No more searching. No more advertising. Your data gets mined and utilized in real-time to determine what you’re looking for.
It’s the dawn of “anticipatory computing.”
Facebook’s new Graph Search got me thinking. If we can social search Facebook and Google+, and inevitably, Twitter, there must be a search engine that brings them all into one place.
Of course, this isn’t a new idea; Bing social search has been doing this for about a year now. However, it doesn’t pull in the full data firehouse and won’t have access to Google nor Twitter data any time soon.
In addition to all access, the other major challenge for such an aggregator will be producing relevant search results. Facebook and Twitter have different comparative advantages.
Facebook data will help for more local requests like the best restaurants, shops, etc., because it’s powered by trusting friends and people that live in the area. Twitter will be beneficial for more national/world cultural data recommendations such as what new music to listen to or movie to see. We trust the knowledge and expertise in the people we follow more than our friends.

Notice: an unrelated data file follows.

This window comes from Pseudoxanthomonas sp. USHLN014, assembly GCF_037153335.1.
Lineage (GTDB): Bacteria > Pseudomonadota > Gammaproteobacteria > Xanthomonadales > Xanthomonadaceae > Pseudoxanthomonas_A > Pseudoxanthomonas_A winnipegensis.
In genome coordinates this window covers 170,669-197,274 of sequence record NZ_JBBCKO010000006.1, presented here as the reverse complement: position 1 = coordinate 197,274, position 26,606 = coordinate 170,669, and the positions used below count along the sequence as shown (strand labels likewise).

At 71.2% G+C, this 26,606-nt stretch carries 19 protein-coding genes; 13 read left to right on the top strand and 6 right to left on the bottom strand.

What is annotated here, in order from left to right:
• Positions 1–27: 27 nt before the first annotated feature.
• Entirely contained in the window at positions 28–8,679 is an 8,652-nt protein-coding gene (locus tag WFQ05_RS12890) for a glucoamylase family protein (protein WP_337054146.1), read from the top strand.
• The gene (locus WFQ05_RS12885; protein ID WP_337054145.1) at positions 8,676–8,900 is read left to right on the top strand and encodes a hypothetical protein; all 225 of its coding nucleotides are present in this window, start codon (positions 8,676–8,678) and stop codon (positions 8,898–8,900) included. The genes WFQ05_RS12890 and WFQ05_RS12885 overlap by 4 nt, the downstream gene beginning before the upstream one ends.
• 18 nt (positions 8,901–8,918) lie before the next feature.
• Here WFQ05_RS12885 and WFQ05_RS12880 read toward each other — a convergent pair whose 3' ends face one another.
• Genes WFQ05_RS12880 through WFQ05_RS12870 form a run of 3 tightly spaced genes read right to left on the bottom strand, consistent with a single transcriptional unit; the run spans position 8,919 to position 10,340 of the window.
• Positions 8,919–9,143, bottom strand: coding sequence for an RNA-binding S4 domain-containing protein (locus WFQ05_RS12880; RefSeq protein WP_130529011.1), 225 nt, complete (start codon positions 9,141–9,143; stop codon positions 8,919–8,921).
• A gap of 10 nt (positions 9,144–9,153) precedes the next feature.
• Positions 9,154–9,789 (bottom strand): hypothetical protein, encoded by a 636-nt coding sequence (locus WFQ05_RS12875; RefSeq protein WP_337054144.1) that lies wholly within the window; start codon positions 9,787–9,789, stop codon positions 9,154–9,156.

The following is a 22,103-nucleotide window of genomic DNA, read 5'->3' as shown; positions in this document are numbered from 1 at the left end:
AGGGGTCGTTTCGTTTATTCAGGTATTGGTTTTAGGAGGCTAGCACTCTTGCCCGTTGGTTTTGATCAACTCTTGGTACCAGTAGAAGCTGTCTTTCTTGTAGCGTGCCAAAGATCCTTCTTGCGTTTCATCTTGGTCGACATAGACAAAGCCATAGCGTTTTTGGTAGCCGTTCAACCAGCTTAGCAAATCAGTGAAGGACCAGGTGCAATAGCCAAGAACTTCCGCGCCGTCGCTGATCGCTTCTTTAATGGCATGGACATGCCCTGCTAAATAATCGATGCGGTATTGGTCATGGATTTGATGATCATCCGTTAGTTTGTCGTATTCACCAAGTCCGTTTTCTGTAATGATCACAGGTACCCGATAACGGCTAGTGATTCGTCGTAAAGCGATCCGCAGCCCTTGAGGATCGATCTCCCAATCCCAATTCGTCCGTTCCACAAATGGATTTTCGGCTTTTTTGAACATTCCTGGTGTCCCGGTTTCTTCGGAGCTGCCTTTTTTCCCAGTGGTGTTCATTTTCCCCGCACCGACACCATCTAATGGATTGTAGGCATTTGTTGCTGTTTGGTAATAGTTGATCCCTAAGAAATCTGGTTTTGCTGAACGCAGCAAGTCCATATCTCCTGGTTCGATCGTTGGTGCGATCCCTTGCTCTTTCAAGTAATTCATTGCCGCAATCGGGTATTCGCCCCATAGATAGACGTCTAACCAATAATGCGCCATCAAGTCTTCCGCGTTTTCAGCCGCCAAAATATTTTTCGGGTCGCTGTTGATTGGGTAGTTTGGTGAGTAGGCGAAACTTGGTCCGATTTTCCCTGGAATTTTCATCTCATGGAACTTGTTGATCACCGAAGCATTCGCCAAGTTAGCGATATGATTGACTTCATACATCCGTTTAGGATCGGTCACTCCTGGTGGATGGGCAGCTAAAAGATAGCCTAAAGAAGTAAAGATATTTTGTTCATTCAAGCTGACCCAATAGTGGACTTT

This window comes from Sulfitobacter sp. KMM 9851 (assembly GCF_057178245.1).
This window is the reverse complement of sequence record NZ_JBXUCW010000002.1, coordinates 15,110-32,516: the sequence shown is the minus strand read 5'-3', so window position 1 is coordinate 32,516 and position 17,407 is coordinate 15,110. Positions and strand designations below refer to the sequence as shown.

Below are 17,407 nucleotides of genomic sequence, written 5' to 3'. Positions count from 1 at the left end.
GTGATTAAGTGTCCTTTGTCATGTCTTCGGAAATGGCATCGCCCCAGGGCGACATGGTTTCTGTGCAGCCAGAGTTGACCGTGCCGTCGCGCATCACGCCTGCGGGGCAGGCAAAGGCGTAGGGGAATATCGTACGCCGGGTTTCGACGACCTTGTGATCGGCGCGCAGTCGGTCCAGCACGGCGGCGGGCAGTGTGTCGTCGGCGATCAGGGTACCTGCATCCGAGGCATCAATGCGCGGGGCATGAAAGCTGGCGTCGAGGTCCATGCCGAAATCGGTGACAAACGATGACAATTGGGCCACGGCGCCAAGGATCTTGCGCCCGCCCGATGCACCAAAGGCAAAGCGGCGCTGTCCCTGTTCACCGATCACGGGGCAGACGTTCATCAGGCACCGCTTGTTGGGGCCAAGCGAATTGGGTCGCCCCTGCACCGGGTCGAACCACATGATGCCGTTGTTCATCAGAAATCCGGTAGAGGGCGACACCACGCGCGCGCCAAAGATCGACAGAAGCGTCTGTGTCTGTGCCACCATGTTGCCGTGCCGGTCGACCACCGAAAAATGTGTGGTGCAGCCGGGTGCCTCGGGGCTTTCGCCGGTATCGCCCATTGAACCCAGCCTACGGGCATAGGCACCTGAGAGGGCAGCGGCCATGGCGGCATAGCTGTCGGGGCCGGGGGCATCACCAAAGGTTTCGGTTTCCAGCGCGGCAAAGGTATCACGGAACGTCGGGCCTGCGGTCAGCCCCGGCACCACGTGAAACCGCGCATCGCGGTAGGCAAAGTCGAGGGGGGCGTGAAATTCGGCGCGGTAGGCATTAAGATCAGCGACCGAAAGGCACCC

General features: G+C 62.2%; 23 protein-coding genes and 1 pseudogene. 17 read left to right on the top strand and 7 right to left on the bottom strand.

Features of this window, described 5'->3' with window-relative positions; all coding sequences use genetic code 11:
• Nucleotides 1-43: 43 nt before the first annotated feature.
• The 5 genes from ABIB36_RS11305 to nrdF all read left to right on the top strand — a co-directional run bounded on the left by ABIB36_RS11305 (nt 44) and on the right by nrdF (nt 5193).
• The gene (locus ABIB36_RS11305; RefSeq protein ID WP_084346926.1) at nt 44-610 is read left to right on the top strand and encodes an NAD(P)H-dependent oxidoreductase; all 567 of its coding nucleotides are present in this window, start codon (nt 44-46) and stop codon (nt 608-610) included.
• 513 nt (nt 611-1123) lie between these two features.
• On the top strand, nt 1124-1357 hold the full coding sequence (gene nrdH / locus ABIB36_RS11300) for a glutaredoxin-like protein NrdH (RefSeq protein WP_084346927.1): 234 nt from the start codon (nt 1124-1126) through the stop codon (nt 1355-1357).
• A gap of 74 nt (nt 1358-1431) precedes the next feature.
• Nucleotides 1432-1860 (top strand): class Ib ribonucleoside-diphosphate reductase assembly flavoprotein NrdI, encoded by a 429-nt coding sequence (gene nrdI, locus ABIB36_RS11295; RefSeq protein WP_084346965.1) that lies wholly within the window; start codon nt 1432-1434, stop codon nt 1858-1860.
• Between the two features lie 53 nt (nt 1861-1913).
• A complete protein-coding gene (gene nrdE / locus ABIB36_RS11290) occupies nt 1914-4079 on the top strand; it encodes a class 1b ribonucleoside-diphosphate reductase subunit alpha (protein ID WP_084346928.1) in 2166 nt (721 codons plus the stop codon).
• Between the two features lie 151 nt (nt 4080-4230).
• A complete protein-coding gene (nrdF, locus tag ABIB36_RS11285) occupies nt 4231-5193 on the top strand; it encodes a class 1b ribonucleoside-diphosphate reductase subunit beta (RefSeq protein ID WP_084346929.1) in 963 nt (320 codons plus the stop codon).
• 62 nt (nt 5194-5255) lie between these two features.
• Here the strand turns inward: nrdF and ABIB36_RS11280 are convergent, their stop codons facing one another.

Meanwhile, Google+ won’t offer nearly as much valuable data as Facebook and Twitter simply because it’s not as content rich.
Successful aggregated social search will depend on a mastery of categorizing excess data in real-time. Klout scores that rank social utility will also need to come into play.
The Facebook Graph is just the start to crowdsourcing our search results, which Google does now at a top level. It just doesn’t show your friends’ recommendation next to the search results, yet.
What’s important to Google is getting your biographical data.
Raise your hand if you got duped? All Google needs is 3 minutes of your time to sign up and leave so it can marry that data with future advertising just for you.
I admit I didn’t see it coming but it makes complete sense. Social data is the new oil.
Google knows that competing against Facebook is a joke. Facebook is about to announce some features tomorrow that’ll keep people permanently stuck.
From Google’s point of view, it’s easy as running a few weeks of media ads, getting some major brands and celebrities to join and it collecting 90k new identities to power it’s future advertising.
It may be the best loss leader ever.
Facebook will announce real time analytics this week.
Facebook has really been missing out on the viral engagement and ad revenue Twitter gets through live television. The Twitter stream will be blowing up again for the Oscars tonight.